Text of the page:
Abstract TP433: Subcortical Stroke in E4FAD Transgenic Mice Modulates Amyloid Plaque Accumulation, Motor Recovery After Stroke, and Memory Dysfunction
Introduction: Cerebral microvascular disease and Alzheimer’s disease (AD) account for the majority of dementia diagnoses with 50% of patients having mixed dementia with features of both microvascular stroke in the white matter and AD pathology. This significant co-morbidity indicates an interactive neurobiologic relationship yet it is unclear if these two pathologies synergize or simply co-exist.
Methods: To determine the synergistic effect of subcortical stroke on amyloid deposition, focal subcortical white matter ischemic lesion underneath left sensorimotor cortex or sham procedures were introduced at 2 months of age into E4FAD transgenic mice that express the human ApoE4 knock-in allele together with the 5xFAD transgene or littermate controls. Animals underwent behavioral assessment, brain metabolism analysis by PET/CT, and histologic tissue analysis.
Results: In E4FAD-positive mice, subcortical stroke vs. sham resulted in a greater inter-hemispheric difference in amyloid burden in the ipsilateral hemisphere (-0.291 vs. -0.078, p=0.08). This was associated with improved motor recovery on rotarod testing in the E4FAD-positive plus stroke group compared to E4FAD-negative stroke group (53.8 sec vs. 45.23 sec, p=0.016). In E4FAD-positive mice, subcortical stroke vs. sham also resulted in improved hippocampal memory function on fear conditioning (17.6+/-5.0 vs. 32.9+/-5.0, p=0.082) while hippocampal plaque number was not significantly different in this cohort. 18F-FDG PET/CT imaging demonstrated reduced frontal cortex metabolism in the mixed dementia cohort.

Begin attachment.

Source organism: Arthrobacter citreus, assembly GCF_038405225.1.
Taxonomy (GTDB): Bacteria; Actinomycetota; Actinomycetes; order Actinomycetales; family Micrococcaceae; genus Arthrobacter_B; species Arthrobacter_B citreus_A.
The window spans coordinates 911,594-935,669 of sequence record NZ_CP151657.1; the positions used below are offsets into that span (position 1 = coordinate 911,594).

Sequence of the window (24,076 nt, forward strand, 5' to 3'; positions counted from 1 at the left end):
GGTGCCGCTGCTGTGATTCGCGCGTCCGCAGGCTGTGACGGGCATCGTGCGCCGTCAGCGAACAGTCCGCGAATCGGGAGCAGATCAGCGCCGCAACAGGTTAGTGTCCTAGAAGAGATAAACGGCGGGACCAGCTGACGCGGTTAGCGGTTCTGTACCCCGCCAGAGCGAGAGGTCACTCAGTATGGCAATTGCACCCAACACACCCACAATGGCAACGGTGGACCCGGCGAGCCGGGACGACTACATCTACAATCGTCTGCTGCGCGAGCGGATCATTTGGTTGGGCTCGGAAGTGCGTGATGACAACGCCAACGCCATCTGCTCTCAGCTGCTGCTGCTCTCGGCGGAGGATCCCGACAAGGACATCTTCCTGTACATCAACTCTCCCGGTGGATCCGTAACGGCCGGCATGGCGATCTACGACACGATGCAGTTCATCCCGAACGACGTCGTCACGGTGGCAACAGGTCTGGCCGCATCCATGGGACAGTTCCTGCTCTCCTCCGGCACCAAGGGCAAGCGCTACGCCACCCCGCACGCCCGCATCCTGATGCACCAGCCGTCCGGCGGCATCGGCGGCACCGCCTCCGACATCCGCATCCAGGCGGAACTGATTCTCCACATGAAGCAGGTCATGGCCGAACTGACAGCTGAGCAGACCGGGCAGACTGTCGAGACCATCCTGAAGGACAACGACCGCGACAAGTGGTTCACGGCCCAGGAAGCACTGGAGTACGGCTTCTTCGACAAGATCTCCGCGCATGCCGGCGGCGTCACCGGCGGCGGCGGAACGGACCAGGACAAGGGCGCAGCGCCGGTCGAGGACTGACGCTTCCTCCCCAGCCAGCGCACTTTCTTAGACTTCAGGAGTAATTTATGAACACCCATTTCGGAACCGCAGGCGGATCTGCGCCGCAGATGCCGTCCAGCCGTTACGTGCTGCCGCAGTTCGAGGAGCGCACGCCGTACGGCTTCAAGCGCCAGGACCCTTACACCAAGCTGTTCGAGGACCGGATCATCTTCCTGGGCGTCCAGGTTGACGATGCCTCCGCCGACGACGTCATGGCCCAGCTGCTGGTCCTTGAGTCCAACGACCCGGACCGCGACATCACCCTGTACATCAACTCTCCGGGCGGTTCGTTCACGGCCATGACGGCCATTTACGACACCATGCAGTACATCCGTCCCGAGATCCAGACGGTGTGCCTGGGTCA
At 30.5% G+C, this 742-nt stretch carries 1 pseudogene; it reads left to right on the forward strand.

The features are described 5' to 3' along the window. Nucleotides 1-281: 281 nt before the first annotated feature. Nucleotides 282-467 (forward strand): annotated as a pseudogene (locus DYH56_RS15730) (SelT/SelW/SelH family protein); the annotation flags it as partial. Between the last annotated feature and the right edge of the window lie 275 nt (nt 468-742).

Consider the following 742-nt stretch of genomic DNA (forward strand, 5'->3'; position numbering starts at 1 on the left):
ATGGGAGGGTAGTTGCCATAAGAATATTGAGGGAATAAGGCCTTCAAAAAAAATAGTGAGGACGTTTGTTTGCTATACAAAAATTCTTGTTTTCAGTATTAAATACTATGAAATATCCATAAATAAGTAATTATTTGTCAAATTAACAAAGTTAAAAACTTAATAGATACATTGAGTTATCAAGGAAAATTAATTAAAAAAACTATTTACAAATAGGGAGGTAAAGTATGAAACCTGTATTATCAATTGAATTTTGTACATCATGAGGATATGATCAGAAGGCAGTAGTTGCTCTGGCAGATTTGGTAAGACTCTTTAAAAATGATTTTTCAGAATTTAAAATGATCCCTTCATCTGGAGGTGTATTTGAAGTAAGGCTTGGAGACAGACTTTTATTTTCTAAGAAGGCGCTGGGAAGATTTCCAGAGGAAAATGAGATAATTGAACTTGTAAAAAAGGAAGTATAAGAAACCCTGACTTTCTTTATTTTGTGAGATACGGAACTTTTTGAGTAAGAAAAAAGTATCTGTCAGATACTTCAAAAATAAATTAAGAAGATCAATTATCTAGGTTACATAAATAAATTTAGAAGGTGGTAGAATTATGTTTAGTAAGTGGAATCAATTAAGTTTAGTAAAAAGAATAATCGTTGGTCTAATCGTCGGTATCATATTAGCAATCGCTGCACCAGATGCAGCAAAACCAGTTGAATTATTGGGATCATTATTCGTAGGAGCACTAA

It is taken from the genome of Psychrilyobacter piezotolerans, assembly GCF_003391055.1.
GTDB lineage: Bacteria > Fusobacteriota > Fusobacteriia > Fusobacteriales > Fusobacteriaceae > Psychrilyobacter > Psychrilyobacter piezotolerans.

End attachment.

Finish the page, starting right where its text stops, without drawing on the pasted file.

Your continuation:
Conclusions: This novel mouse model of mixed subcortical stroke and Alzheimer’s disease in E4FAD mice illustrates the value of studying the overlap between vascular and Alzheimer’s pathology in the biology of these two common disorders. The combined pathologies demonstrate a potentially paradoxical enhancement in motor recovery and memory impairment compared to stroke or Alzheimer’s disease alone, suggesting that activation of unique molecular pathways in each pathology may partially temper the natural course of each disorder.
Author Disclosures: J. Huang: None. E. Teng: None. G. Cole: None. J. Hinman: None.
This research has received full or partial funding support from the American Heart Association, Western States - Alaska, Arizona, California, Hawaii, Idaho, Montana, Nevada, Oregon, Utah, Washington.
- © 2017 by American Heart Association, Inc.